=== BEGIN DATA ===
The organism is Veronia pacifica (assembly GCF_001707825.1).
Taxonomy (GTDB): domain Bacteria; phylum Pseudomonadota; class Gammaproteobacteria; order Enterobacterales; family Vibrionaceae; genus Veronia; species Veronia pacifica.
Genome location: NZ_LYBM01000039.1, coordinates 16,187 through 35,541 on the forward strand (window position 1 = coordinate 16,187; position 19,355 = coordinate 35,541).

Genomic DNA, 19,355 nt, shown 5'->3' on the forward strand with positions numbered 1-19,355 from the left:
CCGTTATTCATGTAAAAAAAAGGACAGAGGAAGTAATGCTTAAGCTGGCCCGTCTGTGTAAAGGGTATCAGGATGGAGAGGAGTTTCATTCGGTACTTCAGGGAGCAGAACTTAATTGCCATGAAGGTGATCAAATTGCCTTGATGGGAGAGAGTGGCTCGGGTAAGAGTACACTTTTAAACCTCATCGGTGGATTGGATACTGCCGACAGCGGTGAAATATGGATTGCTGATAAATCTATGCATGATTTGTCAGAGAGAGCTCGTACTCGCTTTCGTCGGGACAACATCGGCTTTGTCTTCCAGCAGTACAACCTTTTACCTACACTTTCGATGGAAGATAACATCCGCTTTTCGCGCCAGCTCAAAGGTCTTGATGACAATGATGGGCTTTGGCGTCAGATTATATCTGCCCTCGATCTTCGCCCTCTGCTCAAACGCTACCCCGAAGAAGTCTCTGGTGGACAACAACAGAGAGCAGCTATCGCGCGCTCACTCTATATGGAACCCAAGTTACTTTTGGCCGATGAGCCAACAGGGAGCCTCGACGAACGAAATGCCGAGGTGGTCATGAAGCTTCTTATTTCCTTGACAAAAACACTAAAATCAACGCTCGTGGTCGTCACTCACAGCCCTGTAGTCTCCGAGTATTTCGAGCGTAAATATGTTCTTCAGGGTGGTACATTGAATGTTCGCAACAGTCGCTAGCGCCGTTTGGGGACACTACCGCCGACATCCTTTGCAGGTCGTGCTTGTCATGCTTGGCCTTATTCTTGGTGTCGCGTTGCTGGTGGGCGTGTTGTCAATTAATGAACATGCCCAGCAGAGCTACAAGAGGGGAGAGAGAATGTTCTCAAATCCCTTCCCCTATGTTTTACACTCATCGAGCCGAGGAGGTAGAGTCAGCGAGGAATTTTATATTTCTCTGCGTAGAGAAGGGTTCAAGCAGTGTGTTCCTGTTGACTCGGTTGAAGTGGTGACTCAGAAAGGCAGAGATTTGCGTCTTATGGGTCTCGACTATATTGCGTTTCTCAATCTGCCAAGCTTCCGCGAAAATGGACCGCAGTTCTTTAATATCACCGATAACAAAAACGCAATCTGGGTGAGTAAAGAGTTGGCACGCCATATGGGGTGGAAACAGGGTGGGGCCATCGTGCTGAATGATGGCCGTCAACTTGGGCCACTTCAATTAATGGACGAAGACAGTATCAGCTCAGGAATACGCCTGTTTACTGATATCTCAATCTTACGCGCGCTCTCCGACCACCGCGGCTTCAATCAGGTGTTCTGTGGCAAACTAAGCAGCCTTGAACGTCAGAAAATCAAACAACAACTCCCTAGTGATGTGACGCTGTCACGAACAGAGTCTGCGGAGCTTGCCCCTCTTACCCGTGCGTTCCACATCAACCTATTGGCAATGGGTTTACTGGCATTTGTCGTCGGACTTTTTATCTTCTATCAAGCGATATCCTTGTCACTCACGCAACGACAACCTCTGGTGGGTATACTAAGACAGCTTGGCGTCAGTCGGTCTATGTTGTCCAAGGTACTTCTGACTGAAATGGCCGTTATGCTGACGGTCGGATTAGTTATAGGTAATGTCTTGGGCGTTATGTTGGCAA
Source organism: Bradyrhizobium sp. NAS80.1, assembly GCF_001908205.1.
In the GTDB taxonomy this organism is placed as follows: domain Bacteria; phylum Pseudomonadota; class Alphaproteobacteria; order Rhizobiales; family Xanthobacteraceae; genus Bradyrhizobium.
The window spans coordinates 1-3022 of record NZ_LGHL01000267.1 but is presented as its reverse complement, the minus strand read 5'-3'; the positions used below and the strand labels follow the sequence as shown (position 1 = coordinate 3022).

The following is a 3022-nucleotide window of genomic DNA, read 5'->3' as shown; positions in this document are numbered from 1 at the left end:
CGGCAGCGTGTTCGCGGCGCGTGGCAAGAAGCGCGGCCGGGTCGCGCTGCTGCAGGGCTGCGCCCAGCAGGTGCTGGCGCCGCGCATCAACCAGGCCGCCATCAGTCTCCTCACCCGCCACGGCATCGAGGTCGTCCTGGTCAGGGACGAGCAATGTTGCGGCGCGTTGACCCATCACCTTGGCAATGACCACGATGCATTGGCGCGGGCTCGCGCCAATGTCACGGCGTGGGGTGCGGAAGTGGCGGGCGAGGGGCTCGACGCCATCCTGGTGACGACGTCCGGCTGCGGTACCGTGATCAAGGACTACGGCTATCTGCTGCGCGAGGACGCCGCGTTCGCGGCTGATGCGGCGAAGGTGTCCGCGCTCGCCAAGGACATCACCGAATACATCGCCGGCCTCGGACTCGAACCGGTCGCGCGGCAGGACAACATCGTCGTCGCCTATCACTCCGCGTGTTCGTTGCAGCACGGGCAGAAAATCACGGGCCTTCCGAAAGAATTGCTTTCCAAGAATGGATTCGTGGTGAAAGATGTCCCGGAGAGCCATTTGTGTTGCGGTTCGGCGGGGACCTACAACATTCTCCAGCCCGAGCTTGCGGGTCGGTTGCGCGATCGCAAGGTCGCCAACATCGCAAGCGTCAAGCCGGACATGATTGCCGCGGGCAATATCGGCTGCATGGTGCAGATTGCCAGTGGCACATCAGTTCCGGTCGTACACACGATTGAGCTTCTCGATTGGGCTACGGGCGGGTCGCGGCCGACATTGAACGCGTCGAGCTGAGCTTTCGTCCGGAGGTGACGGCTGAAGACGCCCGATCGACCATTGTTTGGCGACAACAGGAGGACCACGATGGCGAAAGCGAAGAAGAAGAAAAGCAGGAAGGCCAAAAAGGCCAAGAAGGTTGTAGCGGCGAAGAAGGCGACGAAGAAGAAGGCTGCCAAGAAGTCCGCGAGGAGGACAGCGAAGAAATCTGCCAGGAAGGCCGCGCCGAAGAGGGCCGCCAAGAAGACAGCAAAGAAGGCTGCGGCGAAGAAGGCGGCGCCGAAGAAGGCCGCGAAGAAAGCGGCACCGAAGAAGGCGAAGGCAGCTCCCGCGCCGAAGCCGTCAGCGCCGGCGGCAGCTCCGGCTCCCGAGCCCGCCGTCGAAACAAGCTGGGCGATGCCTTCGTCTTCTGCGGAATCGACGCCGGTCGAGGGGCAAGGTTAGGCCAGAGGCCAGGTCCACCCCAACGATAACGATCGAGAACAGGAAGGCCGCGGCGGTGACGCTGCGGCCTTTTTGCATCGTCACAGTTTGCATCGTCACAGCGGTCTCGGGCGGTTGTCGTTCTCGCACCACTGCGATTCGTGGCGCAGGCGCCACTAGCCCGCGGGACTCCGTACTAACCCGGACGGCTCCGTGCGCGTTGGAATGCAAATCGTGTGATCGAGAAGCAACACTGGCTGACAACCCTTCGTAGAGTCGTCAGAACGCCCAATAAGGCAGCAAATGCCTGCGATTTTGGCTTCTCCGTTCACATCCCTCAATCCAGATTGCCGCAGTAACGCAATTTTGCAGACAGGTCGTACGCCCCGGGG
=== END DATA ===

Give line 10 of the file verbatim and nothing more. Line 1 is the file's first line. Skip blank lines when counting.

CGGCAGCGTGTTCGCGGCGCGTGGCAAGAAGCGCGGCCGGGTCGCGCTGCTGCAGGGCTGCGCCCAGCAGGTGCTGGCGCCGCGCATCAACCAGGCCGCCATCAGTCTCCTCACCCGCCACGGCATCGAGGTCGTCCTGGTCAGGGACGAGCAATGTTGCGGCGCGTTGACCCATCACCTTGGCAATGACCACGATGCATTGGCGCGGGCTCGCGCCAATGTCACGGCGTGGGGTGCGGAAGTGGCGGGCGAGGGGCTCGACGCCATCCTGGTGACGACGTCCGGCTGCGGTACCGTGATCAAGGACTACGGCTATCTGCTGCGCGAGGACGCCGCGTTCGCGGCTGATGCGGCGAAGGTGTCCGCGCTCGCCAAGGACATCACCGAATACATCGCCGGCCTCGGACTCGAACCGGTCGCGCGGCAGGACAACATCGTCGTCGCCTATCACTCCGCGTGTTCGTTGCAGCACGGGCAGAAAATCACGGGCCTTCCGAAAGAATTGCTTTCCAAGAATGGATTCGTGGTGAAAGATGTCCCGGAGAGCCATTTGTGTTGCGGTTCGGCGGGGACCTACAACATTCTCCAGCCCGAGCTTGCGGGTCGGTTGCGCGATCGCAAGGTCGCCAACATCGCAAGCGTCAAGCCGGACATGATTGCCGCGGGCAATATCGGCTGCATGGTGCAGATTGCCAGTGGCACATCAGTTCCGGTCGTACACACGATTGAGCTTCTCGATTGGGCTACGGGCGGGTCGCGGCCGACATTGAACGCGTCGAGCTGAGCTTTCGTCCGGAGGTGACGGCTGAAGACGCCCGATCGACCATTGTTTGGCGACAACAGGAGGACCACGATGGCGAAAGCGAAGAAGAAGAAAAGCAGGAAGGCCAAAAAGGCCAAGAAGGTTGTAGCGGCGAAGAAGGCGACGAAGAAGAAGGCTGCCAAGAAGTCCGCGAGGAGGACAGCGAAGAAATCTGCCAGGAAGGCCGCGCCGAAGAGGGCCGCCAAGAAGACAGCAAAGAAGGCTGCGGCGAAGAAGGCGGCGCCGAAGAAGGCCGCGAAGAAAGCGGCACCGAAGAAGGCGAAGGCAGCTCCCGCGCCGAAGCCGTCAGCGCCGGCGGCAGCTCCGGCTCCCGAGCCCGCCGTCGAAACAAGCTGGGCGATGCCTTCGTCTTCTGCGGAATCGACGCCGGTCGAGGGGCAAGGTTAGGCCAGAGGCCAGGTCCACCCCAACGATAACGATCGAGAACAGGAAGGCCGCGGCGGTGACGCTGCGGCCTTTTTGCATCGTCACAGTTTGCATCGTCACAGCGGTCTCGGGCGGTTGTCGTTCTCGCACCACTGCGATTCGTGGCGCAGGCGCCACTAGCCCGCGGGACTCCGTACTAACCCGGACGGCTCCGTGCGCGTTGGAATGCAAATCGTGTGATCGAGAAGCAACACTGGCTGACAACCCTTCGTAGAGTCGTCAGAACGCCCAATAAGGCAGCAAATGCCTGCGATTTTGGCTTCTCCGTTCACATCCCTCAATCCAGATTGCCGCAGTAACGCAATTTTGCAGACAGGTCGTACGCCCCGGGG